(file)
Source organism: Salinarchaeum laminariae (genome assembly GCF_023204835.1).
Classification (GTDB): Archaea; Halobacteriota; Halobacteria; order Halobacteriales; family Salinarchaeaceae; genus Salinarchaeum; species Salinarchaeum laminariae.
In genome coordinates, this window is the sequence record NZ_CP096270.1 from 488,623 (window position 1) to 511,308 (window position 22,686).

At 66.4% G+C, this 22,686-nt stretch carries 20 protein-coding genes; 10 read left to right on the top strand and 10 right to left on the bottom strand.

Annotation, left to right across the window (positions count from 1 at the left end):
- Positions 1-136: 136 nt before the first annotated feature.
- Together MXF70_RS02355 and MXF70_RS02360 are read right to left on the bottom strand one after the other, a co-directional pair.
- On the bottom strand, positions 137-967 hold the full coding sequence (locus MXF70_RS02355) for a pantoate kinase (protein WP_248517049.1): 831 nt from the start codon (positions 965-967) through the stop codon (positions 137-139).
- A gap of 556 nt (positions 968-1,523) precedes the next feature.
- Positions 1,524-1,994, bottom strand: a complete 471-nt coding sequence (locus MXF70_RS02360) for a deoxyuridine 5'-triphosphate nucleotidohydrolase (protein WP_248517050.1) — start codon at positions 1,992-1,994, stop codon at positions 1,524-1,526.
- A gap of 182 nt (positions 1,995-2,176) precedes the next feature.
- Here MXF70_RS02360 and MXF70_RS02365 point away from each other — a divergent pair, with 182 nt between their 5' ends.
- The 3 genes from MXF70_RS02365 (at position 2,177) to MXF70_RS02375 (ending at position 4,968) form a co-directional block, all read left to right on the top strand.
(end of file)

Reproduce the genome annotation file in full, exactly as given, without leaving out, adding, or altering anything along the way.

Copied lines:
Source organism: Salinarchaeum laminariae (genome assembly GCF_023204835.1).
Classification (GTDB): Archaea; Halobacteriota; Halobacteria; order Halobacteriales; family Salinarchaeaceae; genus Salinarchaeum; species Salinarchaeum laminariae.
In genome coordinates, this window is the sequence record NZ_CP096270.1 from 488,623 (window position 1) to 511,308 (window position 22,686).

At 66.4% G+C, this 22,686-nt stretch carries 20 protein-coding genes; 10 read left to right on the top strand and 10 right to left on the bottom strand.

Annotation, left to right across the window (positions count from 1 at the left end):
- Positions 1-136: 136 nt before the first annotated feature.
- Together MXF70_RS02355 and MXF70_RS02360 are read right to left on the bottom strand one after the other, a co-directional pair.
- On the bottom strand, positions 137-967 hold the full coding sequence (locus MXF70_RS02355) for a pantoate kinase (protein WP_248517049.1): 831 nt from the start codon (positions 965-967) through the stop codon (positions 137-139).
- A gap of 556 nt (positions 968-1,523) precedes the next feature.
- Positions 1,524-1,994, bottom strand: a complete 471-nt coding sequence (locus MXF70_RS02360) for a deoxyuridine 5'-triphosphate nucleotidohydrolase (protein WP_248517050.1) — start codon at positions 1,992-1,994, stop codon at positions 1,524-1,526.
- A gap of 182 nt (positions 1,995-2,176) precedes the next feature.
- Here MXF70_RS02360 and MXF70_RS02365 point away from each other — a divergent pair, with 182 nt between their 5' ends.
- The 3 genes from MXF70_RS02365 (at position 2,177) to MXF70_RS02375 (ending at position 4,968) form a co-directional block, all read left to right on the top strand.